Q and A: Making Good Progress

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Three Cities is a South African hospitality group formed in 1988. Today the group manages and markets over 30 tourism and leisure properties, and its portfolio includes city hotels, resorts, ‘exceptional safaris’ and the ‘Exceptional Collection’, as well as three campuses of The International Hotel School. Editor Dylan Rogers sat down with CEO Mike Lambert to get a better sense of what the Three Cities strategy is, going forward.

Q: What is the Three Cities African strategy, with regards countries outside of South Africa, and how much progress have you made?

A: We are currently represented in Zimbabwe, Zambia and more recently Tanzania and Zanzibar. We have made good progress this year with our expansion plans into the rest of Africa. We currently have a 50-bedroom lodge opening adjacent to the Ngorongoro Crater in November, with a pipeline of another five hotels planned to open in 2014.

Q: In an interview with Business Traveller Africa two years ago, you talked about demand for accommodation in North, West and East Africa outstripping supply. Is that still the case and where the opportunity is?

A: In our case, the demand for accommodation is evident in West and East Africa. We have nothing in the North at present. For us, the immediate development opportunities lie in East Africa. So, Tanzania and Kenya.

Q: In what segment, or star grading category, are you seeing the most demand? 5-star, mid-market, budget?

A: It seems that there is much less development in the 4-star and economy segment, which is where we are witnessing the most demand.

Q: Are these demands specific to certain African countries?

A: No. Whilst there seems to be a large amount of hotel developments planned and under way, this takes time due to logistical and legal constraints. Having said this, we are seeing demand from Nigeria, Ghana, Tanzania, Kenya and Mozambique.

Q: Three Cities started and now runs its own hotel school. Is that because you believed there was a lack of skilled people entering the hospitality industry in South Africa?

A: The International Hotel School was established 22 years ago, due to a lack of qualified and skilled people wanting to enter the industry. Today it has approximately 1500 full-time students and trainees, and is the largest hospitality education and training company in Southern Africa. This certainly is illustrative of the demand. We are also opening two more campuses in South Africa next year, with negotiations under way for expansion into Botswana, Angola, Nigeria and Tanzania.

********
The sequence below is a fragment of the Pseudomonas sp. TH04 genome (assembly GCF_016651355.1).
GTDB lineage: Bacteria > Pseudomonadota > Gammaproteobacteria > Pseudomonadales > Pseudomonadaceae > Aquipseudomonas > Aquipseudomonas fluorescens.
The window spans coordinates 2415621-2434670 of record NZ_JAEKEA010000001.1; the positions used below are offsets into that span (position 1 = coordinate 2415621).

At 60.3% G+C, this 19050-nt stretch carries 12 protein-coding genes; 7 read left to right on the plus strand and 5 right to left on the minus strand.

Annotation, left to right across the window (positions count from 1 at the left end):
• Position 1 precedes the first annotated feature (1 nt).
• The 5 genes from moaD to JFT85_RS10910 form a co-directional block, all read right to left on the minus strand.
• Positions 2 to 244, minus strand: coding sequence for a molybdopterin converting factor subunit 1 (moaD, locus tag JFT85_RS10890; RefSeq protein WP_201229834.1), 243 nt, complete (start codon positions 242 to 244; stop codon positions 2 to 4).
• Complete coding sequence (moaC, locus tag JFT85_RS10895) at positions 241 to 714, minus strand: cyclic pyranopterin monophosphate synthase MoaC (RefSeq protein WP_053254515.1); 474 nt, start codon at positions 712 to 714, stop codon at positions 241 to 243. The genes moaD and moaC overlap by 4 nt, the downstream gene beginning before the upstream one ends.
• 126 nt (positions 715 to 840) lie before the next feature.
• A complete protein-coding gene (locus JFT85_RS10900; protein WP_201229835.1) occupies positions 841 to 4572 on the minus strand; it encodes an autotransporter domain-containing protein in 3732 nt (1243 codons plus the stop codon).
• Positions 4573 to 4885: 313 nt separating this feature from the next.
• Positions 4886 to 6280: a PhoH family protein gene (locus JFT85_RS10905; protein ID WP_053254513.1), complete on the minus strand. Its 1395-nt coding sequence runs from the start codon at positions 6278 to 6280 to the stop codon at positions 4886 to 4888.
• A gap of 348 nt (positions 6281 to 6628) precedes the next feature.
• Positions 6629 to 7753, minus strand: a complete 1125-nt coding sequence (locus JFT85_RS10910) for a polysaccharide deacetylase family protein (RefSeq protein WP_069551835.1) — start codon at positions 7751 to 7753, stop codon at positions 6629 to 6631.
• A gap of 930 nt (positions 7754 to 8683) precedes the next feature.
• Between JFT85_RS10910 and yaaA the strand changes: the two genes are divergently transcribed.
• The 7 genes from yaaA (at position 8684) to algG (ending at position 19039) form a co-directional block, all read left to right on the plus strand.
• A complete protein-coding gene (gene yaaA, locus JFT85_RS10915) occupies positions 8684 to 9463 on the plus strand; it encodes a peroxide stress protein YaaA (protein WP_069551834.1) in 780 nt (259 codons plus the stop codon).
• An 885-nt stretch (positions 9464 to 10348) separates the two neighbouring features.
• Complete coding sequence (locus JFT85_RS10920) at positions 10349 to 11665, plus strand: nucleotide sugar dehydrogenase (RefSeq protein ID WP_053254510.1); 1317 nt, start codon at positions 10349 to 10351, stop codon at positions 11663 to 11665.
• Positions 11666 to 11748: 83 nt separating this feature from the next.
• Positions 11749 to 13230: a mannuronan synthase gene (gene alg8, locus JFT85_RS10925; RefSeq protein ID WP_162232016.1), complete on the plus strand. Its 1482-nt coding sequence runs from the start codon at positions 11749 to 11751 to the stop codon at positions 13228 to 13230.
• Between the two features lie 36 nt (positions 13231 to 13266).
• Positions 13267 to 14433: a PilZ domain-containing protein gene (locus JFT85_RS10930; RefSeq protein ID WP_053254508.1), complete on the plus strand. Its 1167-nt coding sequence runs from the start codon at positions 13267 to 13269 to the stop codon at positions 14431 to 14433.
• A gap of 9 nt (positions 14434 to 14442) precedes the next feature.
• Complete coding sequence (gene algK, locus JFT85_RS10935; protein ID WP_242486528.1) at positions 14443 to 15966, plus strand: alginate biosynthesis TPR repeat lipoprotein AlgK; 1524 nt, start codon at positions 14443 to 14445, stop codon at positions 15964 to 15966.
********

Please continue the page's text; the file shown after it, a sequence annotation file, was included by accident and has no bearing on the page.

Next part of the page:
Q: What do you believe you need to have or implement in your hotels to ensure you get a good slice of the business travel pie?

A: A consistent and reliable product with exceptional brand standards. However, one also requires a strong sales force, with the right relationships with industry suppliers. The South African market is quite tightly-controlled. In addition, the online side of our business has shown tremendous growth over the past two years, and I believe will eventually outstrip traditional sales channels.

Q: Do you offer complimentary Wi-Fi in your hotels?

A: Absolutely. We started doing this two years ago.

Q: How important is it to have a comprehensive meeting/conferencing offering in your hotels?

A: The conferencing business makes up a large segment of our revenue stream, and is a great enabler of room nights. So, in a nutshell, it’s very important for most business hotels.

Q: How has hoteling changed in the last 20 years?

A: It has become a lot more competitive and sophisticated, although the craft has not changed much.

Q: What are your thoughts on responsible hospitality?

A: Responsible business is now a necessity for long-term survival. Consumers have become much more savvy and sophisticated, and will use this as a benchmark to decide on whether or not to use your company.

Q: Are you concerned that African hotel groups are having their lunch eaten by international hotel groups entering or beefing up their presence in the African market?

A: I believe that we are now beginning to witness this. International brands have become much more aggressive over the past three years and have the international currency to pay key money for sites when bidding. This has become a challenging issue for us, and has forced us to become more creative in negotiating. Having said this, they are much more rigid in their approach to closing deals and do not really understand the ‘African way’. As Africans, we are better equipped to deal with our neighbours on the continent. But, we had better start moving faster, if we wish to gain our fair share.